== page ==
Do You Need a Light Meter? If so, which one?
A recent thread brings up the question: does a video shooter need a light meter? My answer is, provided her/his work is run-and-gun, No. But once you get involved with setting up multiple lights, my answer is a strong Yes.
Why? It's not so you can determine the f/stop, though if you know what you are doing you can use the meter for that purpose too. The real usefulness lies in quickly assessing and adjusting the intensity of each of those lights. Yes, with a good monitor, you can make that assessment, but that method is cumbersome.
So, which meter? I suggest the first meter to get is a good incident meter. (I am in awe of Todd Terry starting off with the Pentax digital spot. More on that below.) Properly set, its the easiest to use. The standard method to determine exposure (f/stop) is to stand in the place of the actor and point the meter's dome toward the lens. If the actor moves, move the meter along the path she/he will take and observe the changes. If the actor will step into an area you consider to be too dark, your meter will tell you right away how much "too dark" that area is. (There are some tricks to using any incident meter well to determine exposure -- back/side/overhead lights may throw your reading off; you need to shield these from the meter's dome.)
For the video shooter, a huge benefit of using an incident meter is it's a great way to check/adjust the intensity of each of your key lights. For this purpose I point the meter directly toward each light. Your meter will tell you right away how many stops too dark or too bright each light is in relation to what you've decided is your f/stop. (Be sure to shield from the light dome any back/edge light that might throw off your reading.)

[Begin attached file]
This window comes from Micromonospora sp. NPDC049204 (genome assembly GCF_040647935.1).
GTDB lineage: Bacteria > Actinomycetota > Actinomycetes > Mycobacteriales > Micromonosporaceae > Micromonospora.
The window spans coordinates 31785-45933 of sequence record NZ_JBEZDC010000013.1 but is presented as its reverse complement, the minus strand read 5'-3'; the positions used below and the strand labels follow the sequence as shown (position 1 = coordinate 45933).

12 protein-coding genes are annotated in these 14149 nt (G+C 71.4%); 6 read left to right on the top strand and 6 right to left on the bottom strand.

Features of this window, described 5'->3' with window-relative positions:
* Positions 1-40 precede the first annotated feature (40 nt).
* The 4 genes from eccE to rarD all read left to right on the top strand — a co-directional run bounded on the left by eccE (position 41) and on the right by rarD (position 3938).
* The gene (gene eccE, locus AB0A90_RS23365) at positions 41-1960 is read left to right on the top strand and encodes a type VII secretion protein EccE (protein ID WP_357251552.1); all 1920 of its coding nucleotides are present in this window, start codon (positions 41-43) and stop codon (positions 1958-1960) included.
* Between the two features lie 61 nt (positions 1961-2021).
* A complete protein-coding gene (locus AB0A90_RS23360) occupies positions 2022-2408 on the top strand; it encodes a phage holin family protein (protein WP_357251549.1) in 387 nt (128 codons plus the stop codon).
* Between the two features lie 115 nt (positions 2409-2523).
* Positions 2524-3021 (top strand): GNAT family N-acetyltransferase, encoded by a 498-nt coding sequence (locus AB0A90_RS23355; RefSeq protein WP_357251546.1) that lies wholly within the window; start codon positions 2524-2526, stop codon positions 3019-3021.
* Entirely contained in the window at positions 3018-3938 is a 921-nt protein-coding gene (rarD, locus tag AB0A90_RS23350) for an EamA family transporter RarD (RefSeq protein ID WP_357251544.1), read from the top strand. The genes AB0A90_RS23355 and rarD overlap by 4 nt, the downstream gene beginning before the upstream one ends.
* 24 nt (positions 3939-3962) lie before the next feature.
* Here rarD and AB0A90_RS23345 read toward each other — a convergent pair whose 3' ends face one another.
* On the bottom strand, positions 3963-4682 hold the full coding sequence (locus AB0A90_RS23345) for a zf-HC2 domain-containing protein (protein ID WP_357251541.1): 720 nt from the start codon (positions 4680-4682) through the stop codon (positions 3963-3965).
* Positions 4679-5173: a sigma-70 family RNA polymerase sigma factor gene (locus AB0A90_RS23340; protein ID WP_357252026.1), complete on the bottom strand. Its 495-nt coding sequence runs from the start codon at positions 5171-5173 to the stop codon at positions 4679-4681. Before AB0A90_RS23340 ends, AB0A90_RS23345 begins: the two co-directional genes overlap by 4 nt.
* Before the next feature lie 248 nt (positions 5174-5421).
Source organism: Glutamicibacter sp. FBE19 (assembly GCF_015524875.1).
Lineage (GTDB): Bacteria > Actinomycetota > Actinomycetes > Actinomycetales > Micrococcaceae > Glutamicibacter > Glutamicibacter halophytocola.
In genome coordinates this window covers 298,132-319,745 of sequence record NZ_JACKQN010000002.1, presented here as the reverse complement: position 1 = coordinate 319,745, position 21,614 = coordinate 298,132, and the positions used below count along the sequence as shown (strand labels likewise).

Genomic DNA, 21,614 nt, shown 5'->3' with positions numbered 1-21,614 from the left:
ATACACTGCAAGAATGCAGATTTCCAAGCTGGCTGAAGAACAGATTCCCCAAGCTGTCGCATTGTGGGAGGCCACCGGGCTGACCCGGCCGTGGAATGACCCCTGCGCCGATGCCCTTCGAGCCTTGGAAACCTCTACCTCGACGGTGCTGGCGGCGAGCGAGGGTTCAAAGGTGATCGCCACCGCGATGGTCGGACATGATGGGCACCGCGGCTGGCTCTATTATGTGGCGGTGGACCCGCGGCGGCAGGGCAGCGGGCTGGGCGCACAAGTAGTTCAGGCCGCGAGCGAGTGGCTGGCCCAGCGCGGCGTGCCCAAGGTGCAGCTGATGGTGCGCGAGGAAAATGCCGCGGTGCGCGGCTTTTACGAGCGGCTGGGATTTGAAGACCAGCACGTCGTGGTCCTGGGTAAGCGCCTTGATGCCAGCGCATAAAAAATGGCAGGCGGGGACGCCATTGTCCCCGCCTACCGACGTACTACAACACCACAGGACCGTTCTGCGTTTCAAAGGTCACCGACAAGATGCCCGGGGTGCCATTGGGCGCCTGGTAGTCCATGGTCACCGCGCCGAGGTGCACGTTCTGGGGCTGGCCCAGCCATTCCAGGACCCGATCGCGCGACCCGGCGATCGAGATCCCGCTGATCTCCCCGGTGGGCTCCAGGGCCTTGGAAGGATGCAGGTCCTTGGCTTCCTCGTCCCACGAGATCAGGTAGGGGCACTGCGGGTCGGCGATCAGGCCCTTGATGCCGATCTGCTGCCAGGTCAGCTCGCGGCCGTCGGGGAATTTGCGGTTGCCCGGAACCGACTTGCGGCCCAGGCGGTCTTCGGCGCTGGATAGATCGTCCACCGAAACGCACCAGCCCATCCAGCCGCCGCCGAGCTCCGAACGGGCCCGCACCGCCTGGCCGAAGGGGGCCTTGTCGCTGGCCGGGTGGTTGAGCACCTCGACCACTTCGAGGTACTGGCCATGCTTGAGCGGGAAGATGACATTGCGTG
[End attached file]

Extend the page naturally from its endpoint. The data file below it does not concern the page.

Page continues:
And, the incident meter I currently recommend is the Sekonic L-308DC. (Do NOT get the cheaper S model -- it's for flash photography only.) The meter is amazingly rugged. It has 3 modes: movie/film, stills, and video. (It is, alas, a bit tricky to set up correctly -- it's too easy to change the frame rate or other variable without meaning to.) I have gone through many incident meters. These days the only one I take with me is this little Sekonic. My Spectra Pro stays at home. Yes, the dome is too small, and getting the settings right is a small pain. But it fits neatly in my shirt pocket and stays true and my readings are always good, film or video.
If I were restricted to only one single meter in life, it might be the Pentax digital spot equipped with a Zone System sticker. I don't need a gray card to determine exposure because I know that if I point the meter at a specific spot between my thumb and first finger and set the EV number on the line between Zones V and Vl, I get a very good exposure. I love that meter because it allows me to determine in what Zone each element of the scene falls, once I've decided on my f/stop. The big defect: it's fragile and easily goes out of true calibration. And, it's big. These days, too, this one stays at home. I only take the Sekonic.
MFA/BFA Lighting and Camera Instructor Academy of Art University
San Francisco Bay Area
Personally, I only use a meter in a couple of circumstances, but in those circumstances, the meter is critical. They are:
1. To give instructions to my crew on what stop to set additional lighting to once I've determined the stop I'm shooting at. It's much faster to say "I'm shooting at a 2.8/4, so light this area two stops under that and this area 1.5 stops over that", instead of playing around with each individual light at the monitor ("Eh, too bright. Nope, too dark. OK A/B it, no, split the diff....").
2. To have accurate measures of light intensity to re-create the setup on another day. Someitmes I'm doing the exact same setup for the same shoot/client in multiple locations on different days or maybe it's a particular "look" that I use for certain common situations for different shoots. Either way, you will make the next time you use certain setups go MUCH more smoothly if you keep an accurate record of the intensity of all the lights.
I will agree with Rick in that the Sekonic 308 is quite good, as is the Sekonic L-508.